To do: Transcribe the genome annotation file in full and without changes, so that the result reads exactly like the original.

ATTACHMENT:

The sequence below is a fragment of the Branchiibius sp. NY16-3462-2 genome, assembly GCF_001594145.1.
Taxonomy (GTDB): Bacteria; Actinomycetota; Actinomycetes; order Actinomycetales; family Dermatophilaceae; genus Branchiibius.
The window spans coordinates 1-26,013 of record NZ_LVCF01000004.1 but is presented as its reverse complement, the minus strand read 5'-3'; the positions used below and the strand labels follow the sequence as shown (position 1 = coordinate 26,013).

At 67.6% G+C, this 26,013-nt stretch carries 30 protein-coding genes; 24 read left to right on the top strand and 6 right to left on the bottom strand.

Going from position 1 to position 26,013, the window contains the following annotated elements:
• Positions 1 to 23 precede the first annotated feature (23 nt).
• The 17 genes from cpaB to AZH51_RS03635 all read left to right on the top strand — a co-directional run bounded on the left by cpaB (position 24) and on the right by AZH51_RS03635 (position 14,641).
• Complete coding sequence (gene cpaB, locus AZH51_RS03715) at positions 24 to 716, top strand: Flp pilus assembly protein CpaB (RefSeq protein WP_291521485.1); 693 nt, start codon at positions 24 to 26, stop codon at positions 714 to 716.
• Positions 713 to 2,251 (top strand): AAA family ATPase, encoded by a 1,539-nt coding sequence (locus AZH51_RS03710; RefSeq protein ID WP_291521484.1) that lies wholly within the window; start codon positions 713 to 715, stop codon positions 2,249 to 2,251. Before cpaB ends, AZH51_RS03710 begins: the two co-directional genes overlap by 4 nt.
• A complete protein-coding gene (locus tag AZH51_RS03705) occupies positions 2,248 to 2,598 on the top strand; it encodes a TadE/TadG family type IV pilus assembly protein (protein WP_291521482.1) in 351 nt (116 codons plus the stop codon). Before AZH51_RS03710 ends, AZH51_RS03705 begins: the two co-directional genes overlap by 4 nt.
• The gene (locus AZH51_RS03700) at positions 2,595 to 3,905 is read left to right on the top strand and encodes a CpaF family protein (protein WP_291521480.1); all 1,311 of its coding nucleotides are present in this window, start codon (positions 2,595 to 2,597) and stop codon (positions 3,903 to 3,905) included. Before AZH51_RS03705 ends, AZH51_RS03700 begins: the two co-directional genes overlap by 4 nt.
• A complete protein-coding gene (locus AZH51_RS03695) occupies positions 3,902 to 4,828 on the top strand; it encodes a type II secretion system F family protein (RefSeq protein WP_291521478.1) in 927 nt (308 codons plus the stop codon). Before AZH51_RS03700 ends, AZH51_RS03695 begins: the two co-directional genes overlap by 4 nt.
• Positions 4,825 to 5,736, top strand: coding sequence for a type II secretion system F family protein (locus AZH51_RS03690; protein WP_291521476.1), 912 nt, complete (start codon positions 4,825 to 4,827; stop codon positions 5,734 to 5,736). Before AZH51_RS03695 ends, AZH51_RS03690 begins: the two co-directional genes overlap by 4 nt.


The sequence below is a fragment of the Branchiibius sp. NY16-3462-2 genome, assembly GCF_001594145.1.
Taxonomy (GTDB): Bacteria; Actinomycetota; Actinomycetes; order Actinomycetales; family Dermatophilaceae; genus Branchiibius.
The window spans coordinates 1-26,013 of record NZ_LVCF01000004.1 but is presented as its reverse complement, the minus strand read 5'-3'; the positions used below and the strand labels follow the sequence as shown (position 1 = coordinate 26,013).

At 67.6% G+C, this 26,013-nt stretch carries 30 protein-coding genes; 24 read left to right on the top strand and 6 right to left on the bottom strand.

Going from position 1 to position 26,013, the window contains the following annotated elements:
• Positions 1 to 23 precede the first annotated feature (23 nt).
• The 17 genes from cpaB to AZH51_RS03635 all read left to right on the top strand — a co-directional run bounded on the left by cpaB (position 24) and on the right by AZH51_RS03635 (position 14,641).
• Complete coding sequence (gene cpaB, locus AZH51_RS03715) at positions 24 to 716, top strand: Flp pilus assembly protein CpaB (RefSeq protein WP_291521485.1); 693 nt, start codon at positions 24 to 26, stop codon at positions 714 to 716.
• Positions 713 to 2,251 (top strand): AAA family ATPase, encoded by a 1,539-nt coding sequence (locus AZH51_RS03710; RefSeq protein ID WP_291521484.1) that lies wholly within the window; start codon positions 713 to 715, stop codon positions 2,249 to 2,251. Before cpaB ends, AZH51_RS03710 begins: the two co-directional genes overlap by 4 nt.
• A complete protein-coding gene (locus tag AZH51_RS03705) occupies positions 2,248 to 2,598 on the top strand; it encodes a TadE/TadG family type IV pilus assembly protein (protein WP_291521482.1) in 351 nt (116 codons plus the stop codon). Before AZH51_RS03710 ends, AZH51_RS03705 begins: the two co-directional genes overlap by 4 nt.
• The gene (locus AZH51_RS03700) at positions 2,595 to 3,905 is read left to right on the top strand and encodes a CpaF family protein (protein WP_291521480.1); all 1,311 of its coding nucleotides are present in this window, start codon (positions 2,595 to 2,597) and stop codon (positions 3,903 to 3,905) included. Before AZH51_RS03705 ends, AZH51_RS03700 begins: the two co-directional genes overlap by 4 nt.
• A complete protein-coding gene (locus AZH51_RS03695) occupies positions 3,902 to 4,828 on the top strand; it encodes a type II secretion system F family protein (RefSeq protein WP_291521478.1) in 927 nt (308 codons plus the stop codon). Before AZH51_RS03700 ends, AZH51_RS03695 begins: the two co-directional genes overlap by 4 nt.
• Positions 4,825 to 5,736, top strand: coding sequence for a type II secretion system F family protein (locus AZH51_RS03690; protein WP_291521476.1), 912 nt, complete (start codon positions 4,825 to 4,827; stop codon positions 5,734 to 5,736). Before AZH51_RS03695 ends, AZH51_RS03690 begins: the two co-directional genes overlap by 4 nt.